V RaptureChrist Newsletter
The world now faces a terrible crisis. Not only will the price of oil go up, but in the near future it may become rationed or simply unavailable.
The three largest oil exporters are Saudi Arabia, Iraq, and Iran.
Saudi Arabia has 25% of the world's proven oil reserves, 60% of that production comes from one giant oil field, the Ghawar field, an oilfield so gigantic that there is nothing like it on earth.
The Ghawar field was first developed in 1951. At its peak it could produce about 5.7 million barrels of oil per day (mbd), but this oil field is getting old and in order to maintain production now at 4 mbd, the Saudi's are injecting seawater into the oilfield to force the oil up. The output at the wellhead is about 30% water. It now takes three gallons of seawater for every gallon of oil they get out, and the oil fraction will go down as the well gets older.
The Saudis dispute Simmons claims.
The Saudi's have many small oil fields, but none that can replace Ghawar. But the titan is dying and the world does not have any spare capacity.
The seconds largest oil field is Burgen in Kuwait. It is much smaller and also nearing the end of its life. According to Kjell Aleklett, president of the Association for the Study of Peak Oil and Gas, "Fifty percent of all the oil we are using today is just from something like 150 oil fields, and there is something like 40,000 [oil fields] in the world."
In spite of new technology and a desperate search, no large fields have been found since 1968. Look at it this way, no large oil supertankers have been built for over 20 years and no large oil refineries have been built since 1976. WHY? That is because the oil companies know that the world supply of oil is in permanent decline.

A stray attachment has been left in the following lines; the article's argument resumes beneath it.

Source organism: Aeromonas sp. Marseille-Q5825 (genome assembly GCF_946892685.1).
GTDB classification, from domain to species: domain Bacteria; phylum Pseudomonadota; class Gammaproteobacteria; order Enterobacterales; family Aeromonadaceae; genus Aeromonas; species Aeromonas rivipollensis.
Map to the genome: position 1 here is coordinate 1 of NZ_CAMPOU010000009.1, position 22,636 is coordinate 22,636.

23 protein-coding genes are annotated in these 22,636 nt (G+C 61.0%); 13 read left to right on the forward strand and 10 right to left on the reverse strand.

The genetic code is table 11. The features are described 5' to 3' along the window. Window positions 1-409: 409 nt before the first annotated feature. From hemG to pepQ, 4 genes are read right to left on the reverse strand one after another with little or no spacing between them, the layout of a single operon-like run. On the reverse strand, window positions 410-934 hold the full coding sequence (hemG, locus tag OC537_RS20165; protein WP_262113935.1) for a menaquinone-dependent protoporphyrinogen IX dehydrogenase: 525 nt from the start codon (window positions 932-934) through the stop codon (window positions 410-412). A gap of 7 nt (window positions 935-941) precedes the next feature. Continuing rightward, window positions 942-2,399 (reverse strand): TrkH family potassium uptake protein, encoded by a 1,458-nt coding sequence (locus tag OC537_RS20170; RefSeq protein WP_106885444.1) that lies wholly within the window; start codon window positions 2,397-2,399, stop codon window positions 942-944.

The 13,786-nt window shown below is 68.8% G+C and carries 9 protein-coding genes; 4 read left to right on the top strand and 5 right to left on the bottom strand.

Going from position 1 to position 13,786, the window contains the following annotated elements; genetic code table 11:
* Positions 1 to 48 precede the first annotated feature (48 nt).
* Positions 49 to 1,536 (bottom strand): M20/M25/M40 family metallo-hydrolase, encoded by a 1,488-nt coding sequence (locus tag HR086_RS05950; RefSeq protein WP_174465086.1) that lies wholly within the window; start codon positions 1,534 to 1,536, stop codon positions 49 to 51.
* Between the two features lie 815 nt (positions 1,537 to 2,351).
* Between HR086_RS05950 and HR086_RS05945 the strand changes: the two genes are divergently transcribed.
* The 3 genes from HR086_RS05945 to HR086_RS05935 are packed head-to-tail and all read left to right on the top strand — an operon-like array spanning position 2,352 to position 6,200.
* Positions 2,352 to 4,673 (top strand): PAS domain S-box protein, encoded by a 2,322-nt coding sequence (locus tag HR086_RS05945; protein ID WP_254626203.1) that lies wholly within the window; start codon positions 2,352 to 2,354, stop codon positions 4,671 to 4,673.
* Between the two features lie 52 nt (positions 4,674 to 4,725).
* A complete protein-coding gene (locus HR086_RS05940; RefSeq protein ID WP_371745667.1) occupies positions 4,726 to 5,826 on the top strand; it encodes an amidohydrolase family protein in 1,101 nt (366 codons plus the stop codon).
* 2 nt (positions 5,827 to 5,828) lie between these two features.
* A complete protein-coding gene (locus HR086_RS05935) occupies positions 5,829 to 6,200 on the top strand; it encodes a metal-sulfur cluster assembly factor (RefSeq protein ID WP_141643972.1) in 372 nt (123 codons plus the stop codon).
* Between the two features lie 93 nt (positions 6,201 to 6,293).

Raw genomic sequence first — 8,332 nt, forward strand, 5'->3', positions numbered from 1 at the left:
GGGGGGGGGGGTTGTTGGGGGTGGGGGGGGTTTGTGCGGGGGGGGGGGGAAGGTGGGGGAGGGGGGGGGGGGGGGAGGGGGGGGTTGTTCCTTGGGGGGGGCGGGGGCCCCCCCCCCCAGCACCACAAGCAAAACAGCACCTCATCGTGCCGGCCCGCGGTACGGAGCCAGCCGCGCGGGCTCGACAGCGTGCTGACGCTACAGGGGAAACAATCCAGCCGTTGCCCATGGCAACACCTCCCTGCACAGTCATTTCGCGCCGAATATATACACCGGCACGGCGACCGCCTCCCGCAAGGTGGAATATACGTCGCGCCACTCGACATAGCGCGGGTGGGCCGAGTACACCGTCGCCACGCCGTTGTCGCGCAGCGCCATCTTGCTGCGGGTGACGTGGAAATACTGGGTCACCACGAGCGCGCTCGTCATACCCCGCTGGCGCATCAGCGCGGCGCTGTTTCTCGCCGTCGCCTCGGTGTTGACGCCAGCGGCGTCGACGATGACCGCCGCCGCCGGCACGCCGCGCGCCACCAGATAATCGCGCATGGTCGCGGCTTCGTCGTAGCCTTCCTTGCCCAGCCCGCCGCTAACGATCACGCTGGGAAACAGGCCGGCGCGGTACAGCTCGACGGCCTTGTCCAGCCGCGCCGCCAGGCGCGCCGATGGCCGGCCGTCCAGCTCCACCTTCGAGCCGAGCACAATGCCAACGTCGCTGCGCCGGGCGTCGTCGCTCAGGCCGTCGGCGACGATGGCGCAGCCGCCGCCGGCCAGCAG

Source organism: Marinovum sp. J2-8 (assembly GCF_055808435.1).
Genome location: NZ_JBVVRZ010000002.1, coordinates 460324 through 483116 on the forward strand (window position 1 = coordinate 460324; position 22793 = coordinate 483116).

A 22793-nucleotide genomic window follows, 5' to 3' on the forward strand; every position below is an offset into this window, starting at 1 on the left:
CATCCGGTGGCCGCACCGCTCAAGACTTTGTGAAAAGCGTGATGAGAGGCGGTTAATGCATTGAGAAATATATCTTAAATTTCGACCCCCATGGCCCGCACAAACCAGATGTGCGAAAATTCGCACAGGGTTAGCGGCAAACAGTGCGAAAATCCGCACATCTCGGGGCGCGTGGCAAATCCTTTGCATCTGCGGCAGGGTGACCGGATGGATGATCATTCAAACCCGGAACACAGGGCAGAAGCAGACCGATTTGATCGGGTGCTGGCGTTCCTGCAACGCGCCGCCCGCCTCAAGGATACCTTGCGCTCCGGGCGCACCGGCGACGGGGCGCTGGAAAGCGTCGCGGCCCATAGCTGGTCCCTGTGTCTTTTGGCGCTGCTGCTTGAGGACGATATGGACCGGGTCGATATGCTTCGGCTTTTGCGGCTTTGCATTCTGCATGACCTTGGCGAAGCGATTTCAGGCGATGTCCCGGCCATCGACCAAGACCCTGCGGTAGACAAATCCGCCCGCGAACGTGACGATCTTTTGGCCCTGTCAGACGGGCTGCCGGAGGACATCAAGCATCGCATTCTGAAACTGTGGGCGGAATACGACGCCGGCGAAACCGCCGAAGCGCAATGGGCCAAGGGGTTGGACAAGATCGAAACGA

As the world becomes aware of this precarious situation, expect the price at the pump to soar. Crude oil is used not only for gasoline, but to produce plastics, medicines, chemicals. Our current lifestyle depends on inexpensive oil.
What if I told you that 80% of the oil in Saudi Arabia is now non-recoverable due to overproduction of oil wells. In other words, in order to extract the last drop of oil, they are injecting seawater into the wells. By doing so the delicate structures inside the porous walls of the rock reservoir are damaged. Much of the Saudi oil we are so desperately counting on - is now unrecoverable. Excessive production damaged the wells.
According to Simmons, "The technical term for damaging an oilfield by overproduction is 'rate sensitivity'. In other words, if the oil is pulled out of the ground too fast, it damages the fragile geological structure of the field. This can make as much as 80% of the oil within the field unextractable."
Other oil producing countries have also overproduced their wells. Iran has pumped natural gas into its oil wells instead of seawater. This is worse because valuable natural gas is lost which leaks out faster than water.
In Iraq, the Rumelia oil field in the south, which produces 60% of Iraq's oil, is also damaged.
Simmons says "The most serious problems that the Iraq oil system has is the two old giant oil fields, Kirkuk and Rumelia, were basically around 80-85% of their sustainable oil production in the 80s and 90s and both of those fields have been terribly abused over the last two years, and they finally were able to, about six to nine weeks ago, to let two contracts to have the first serious reservoir studies done of those fields since the late 1970s. And my sense is that what the reservoir field studies will show, if they are done properly, is that they basically destroyed those two fields."
According to Luis Ramirez, head of exploration and production at Pemex "Output from Mexico's biggest oil field, Cantarell, will decline 14 percent a year from 2006." Present production is 2.2 million barrels of oil per day. This one field supplies 2/3 of Mexico's total oil output, and it is very important to the US.
Pemex has been using nitrogen-injection technology at its biggest oilfield Cantarell to boost reservoir pressure and keep production at over two million barrels per day. It uses 1.2 billion cubic feet per day of compressed nitrogen to reverse pressure loss. This will artificially boost production in the near term, but at the cost of decreasing total oil recovery.
Return to Main Menu